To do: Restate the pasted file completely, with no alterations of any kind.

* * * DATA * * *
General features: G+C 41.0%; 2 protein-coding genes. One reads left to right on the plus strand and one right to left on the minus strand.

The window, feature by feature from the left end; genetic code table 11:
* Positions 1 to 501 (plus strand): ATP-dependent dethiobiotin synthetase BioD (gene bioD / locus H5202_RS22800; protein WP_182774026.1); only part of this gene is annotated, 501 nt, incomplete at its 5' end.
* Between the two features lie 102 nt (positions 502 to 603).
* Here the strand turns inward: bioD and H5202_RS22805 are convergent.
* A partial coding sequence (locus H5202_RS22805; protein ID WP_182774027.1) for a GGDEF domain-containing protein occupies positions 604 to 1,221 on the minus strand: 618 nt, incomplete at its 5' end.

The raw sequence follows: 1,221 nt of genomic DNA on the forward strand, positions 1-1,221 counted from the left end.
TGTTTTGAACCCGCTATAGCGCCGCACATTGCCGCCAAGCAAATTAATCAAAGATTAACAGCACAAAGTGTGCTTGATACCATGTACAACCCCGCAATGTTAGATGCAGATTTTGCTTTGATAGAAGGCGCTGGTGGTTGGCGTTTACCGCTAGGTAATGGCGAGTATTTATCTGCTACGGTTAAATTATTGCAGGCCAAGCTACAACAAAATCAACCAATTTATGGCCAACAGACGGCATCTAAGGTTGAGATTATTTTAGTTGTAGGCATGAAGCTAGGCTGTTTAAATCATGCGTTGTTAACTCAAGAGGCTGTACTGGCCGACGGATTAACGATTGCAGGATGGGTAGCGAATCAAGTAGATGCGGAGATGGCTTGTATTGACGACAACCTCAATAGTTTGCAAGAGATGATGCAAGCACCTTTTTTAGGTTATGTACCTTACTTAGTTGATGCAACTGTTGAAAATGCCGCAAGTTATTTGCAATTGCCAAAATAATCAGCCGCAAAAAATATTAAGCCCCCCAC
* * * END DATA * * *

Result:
General features: G+C 41.0%; 2 protein-coding genes. One reads left to right on the plus strand and one right to left on the minus strand.

The window, feature by feature from the left end; genetic code table 11:
* Positions 1 to 501 (plus strand): ATP-dependent dethiobiotin synthetase BioD (gene bioD / locus H5202_RS22800; protein WP_182774026.1); only part of this gene is annotated, 501 nt, incomplete at its 5' end.
* Between the two features lie 102 nt (positions 502 to 603).
* Here the strand turns inward: bioD and H5202_RS22805 are convergent.
* A partial coding sequence (locus H5202_RS22805; protein ID WP_182774027.1) for a GGDEF domain-containing protein occupies positions 604 to 1,221 on the minus strand: 618 nt, incomplete at its 5' end.

The raw sequence follows: 1,221 nt of genomic DNA on the forward strand, positions 1-1,221 counted from the left end.
TGTTTTGAACCCGCTATAGCGCCGCACATTGCCGCCAAGCAAATTAATCAAAGATTAACAGCACAAAGTGTGCTTGATACCATGTACAACCCCGCAATGTTAGATGCAGATTTTGCTTTGATAGAAGGCGCTGGTGGTTGGCGTTTACCGCTAGGTAATGGCGAGTATTTATCTGCTACGGTTAAATTATTGCAGGCCAAGCTACAACAAAATCAACCAATTTATGGCCAACAGACGGCATCTAAGGTTGAGATTATTTTAGTTGTAGGCATGAAGCTAGGCTGTTTAAATCATGCGTTGTTAACTCAAGAGGCTGTACTGGCCGACGGATTAACGATTGCAGGATGGGTAGCGAATCAAGTAGATGCGGAGATGGCTTGTATTGACGACAACCTCAATAGTTTGCAAGAGATGATGCAAGCACCTTTTTTAGGTTATGTACCTTACTTAGTTGATGCAACTGTTGAAAATGCCGCAAGTTATTTGCAATTGCCAAAATAATCAGCCGCAAAAAATATTAAGCCCCCCAC